Best movie mistakes of 1952
Other mistake: In Gene Kelly's 'Singing in the Rain' sequence, the taps he makes do not match up with the actual movements of his feet - they are much more complicated than the steps he makes. Since one can't tap dance in wet loafers, Kelly had to do the dance in the studio, and the taps were added into the picture. He apparently got a little overzealous.
Other mistake: During the car chase an Indian shoots an arrow that bounces off the car's license plate and comes back and hits the Indian. But a second before the arrow hits the Indian you can see him sitting on his horse with his eyes closed and a look of pain on his face as though the arrow had already hit him.
Continuity mistake: In this scene we see a flight of Navy Corsair fighters leaving the deck of an aircraft carrier on a training run. While in the air a close up shot of the flight leader's cockpit reveals that the aircraft in the background have changed into Grumman Wildcat fighters. When they make their attack run it's back to Corsair fighters with no sign of the Wildcat fighters.
Continuity mistake: The pictures on the wall of Calvero's apartment move around during the scenes, particularly the photos flanking the clock on the mantle above the fireplace. A particularly striking example is during the scene wherein Terry recovers the ability to walk. The scene starts off with a photographic-profile-portrait of Chaplin (not decked out as Calvero the Clown) on the left side of the clock and on the right side of the clock, a full-length photo of Calvero the Clown wearing a straw hat, and leaning on his cane, which is held in his left hand. As the scene progresses, the portrait to the left of the clock is replaced by a half-length photo of Calvero the Clown wearing a top hat, with his cane swung across his body, angled up. As Terry realizes she can walk, the portrait re-appears to the left of the clock, and there is nothing to the right of the clock.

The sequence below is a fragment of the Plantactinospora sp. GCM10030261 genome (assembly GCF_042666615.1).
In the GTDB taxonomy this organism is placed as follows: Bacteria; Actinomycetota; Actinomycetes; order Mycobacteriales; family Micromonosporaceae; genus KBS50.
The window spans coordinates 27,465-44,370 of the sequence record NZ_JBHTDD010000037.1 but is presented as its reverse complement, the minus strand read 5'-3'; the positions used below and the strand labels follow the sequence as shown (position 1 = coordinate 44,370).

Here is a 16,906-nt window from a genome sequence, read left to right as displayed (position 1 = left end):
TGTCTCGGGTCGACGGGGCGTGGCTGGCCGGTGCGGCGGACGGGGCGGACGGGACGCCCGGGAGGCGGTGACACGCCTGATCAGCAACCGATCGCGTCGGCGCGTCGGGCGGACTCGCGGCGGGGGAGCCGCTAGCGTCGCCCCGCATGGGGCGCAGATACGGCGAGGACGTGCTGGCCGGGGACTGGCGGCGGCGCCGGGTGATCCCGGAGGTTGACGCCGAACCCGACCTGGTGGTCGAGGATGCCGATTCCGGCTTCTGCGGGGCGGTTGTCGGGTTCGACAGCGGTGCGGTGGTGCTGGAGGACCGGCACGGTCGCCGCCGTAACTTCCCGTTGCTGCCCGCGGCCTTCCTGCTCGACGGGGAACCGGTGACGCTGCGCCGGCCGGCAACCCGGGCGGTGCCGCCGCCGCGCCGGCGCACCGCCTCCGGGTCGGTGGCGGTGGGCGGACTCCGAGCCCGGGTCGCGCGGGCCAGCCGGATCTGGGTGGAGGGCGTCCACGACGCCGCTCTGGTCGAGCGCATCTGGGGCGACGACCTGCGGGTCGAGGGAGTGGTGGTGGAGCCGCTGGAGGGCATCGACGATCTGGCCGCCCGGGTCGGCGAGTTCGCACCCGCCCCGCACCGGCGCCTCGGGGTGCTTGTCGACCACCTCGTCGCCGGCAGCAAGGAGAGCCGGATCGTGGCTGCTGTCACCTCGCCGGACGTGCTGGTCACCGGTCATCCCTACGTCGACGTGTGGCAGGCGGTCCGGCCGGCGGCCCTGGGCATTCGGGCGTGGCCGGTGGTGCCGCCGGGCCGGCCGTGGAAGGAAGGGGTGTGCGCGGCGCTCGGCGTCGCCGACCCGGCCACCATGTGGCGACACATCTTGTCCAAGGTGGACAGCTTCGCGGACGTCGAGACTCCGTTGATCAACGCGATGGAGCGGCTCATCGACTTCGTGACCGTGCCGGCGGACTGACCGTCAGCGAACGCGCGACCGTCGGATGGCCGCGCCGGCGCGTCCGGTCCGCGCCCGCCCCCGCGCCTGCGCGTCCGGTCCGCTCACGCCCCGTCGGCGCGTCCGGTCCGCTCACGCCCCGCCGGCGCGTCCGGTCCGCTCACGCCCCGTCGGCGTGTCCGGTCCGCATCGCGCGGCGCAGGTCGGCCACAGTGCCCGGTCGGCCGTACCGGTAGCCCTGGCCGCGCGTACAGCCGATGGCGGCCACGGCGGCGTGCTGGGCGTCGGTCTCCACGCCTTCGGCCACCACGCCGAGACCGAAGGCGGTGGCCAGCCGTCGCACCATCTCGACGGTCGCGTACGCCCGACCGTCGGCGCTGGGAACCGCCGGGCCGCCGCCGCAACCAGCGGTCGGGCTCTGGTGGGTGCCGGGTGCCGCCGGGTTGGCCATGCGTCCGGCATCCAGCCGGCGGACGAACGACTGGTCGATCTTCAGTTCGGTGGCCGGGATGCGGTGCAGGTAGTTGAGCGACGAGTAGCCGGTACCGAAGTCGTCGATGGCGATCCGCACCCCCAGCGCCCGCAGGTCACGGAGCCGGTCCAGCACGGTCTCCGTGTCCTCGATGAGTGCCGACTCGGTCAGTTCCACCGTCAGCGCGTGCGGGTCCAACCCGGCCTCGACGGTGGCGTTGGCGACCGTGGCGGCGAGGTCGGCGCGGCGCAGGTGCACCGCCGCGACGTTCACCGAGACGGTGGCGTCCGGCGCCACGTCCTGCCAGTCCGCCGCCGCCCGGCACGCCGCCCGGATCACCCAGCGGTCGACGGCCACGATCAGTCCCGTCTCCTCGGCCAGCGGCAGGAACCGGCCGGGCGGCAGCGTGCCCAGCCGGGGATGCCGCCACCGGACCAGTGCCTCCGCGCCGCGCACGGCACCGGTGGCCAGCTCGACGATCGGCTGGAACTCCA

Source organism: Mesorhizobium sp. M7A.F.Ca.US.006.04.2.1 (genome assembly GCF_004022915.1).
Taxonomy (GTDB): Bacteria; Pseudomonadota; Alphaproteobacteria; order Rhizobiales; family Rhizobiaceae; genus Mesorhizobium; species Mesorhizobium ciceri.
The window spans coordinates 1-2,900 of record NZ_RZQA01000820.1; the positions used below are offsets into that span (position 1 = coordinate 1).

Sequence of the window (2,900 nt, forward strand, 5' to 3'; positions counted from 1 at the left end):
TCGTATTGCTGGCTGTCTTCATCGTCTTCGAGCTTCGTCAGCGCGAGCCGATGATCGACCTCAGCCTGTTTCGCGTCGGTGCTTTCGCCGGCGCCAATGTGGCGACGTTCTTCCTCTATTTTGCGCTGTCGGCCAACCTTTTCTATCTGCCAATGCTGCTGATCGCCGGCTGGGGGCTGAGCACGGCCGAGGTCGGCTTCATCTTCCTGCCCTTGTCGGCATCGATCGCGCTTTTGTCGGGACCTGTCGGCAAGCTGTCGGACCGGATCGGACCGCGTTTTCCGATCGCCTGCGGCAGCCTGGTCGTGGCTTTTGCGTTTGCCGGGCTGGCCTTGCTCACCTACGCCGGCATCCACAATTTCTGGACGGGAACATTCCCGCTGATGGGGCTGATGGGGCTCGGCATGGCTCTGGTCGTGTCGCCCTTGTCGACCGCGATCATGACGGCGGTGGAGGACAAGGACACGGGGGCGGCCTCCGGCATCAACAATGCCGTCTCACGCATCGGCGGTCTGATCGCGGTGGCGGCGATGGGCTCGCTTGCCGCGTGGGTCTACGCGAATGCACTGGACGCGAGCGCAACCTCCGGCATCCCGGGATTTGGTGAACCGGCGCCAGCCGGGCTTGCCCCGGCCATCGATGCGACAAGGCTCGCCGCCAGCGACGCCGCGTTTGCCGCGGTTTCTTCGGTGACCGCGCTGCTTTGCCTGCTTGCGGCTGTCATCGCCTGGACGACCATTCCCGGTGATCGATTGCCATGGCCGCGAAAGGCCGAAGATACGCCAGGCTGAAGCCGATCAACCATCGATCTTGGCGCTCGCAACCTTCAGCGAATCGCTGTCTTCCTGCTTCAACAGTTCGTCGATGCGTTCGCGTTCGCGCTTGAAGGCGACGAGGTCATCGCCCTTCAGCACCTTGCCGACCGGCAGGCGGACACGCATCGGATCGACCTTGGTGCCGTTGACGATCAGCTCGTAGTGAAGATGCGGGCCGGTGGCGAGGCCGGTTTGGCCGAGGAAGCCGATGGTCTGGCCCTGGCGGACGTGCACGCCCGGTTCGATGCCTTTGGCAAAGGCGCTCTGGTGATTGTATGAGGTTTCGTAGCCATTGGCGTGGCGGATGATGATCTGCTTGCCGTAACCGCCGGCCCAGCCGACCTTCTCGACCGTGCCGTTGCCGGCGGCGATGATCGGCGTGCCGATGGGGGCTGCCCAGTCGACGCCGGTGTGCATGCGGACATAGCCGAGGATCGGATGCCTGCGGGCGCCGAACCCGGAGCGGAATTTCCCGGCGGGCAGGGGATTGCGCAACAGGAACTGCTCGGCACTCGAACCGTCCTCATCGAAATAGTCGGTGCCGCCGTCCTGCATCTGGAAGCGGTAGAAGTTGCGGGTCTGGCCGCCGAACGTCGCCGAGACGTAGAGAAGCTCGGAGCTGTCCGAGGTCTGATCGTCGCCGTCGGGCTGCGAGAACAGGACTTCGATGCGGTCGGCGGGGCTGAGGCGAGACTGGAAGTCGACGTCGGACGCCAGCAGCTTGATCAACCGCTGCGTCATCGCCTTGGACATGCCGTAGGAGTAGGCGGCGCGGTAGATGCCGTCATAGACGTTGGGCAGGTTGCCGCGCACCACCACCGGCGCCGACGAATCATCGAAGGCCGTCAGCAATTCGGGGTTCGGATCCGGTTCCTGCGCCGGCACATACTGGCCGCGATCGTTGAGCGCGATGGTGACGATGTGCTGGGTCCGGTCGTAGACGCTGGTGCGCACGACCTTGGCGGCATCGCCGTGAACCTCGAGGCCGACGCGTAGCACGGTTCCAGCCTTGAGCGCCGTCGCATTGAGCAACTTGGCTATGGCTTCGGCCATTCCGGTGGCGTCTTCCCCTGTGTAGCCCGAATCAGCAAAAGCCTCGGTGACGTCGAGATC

Add timeRichard Lannom
Revealing mistake: In the opening scene the Club's dancers are in full-swing, including the tall, lanky gentleman from Lautrec's famous Moulin Rouge poster, the one with the very angular, extended nose and chin. In several closeups it's very plain that the chin is a makeup appliance: the edge of the appliance isn't blended very well with the actor's real skin.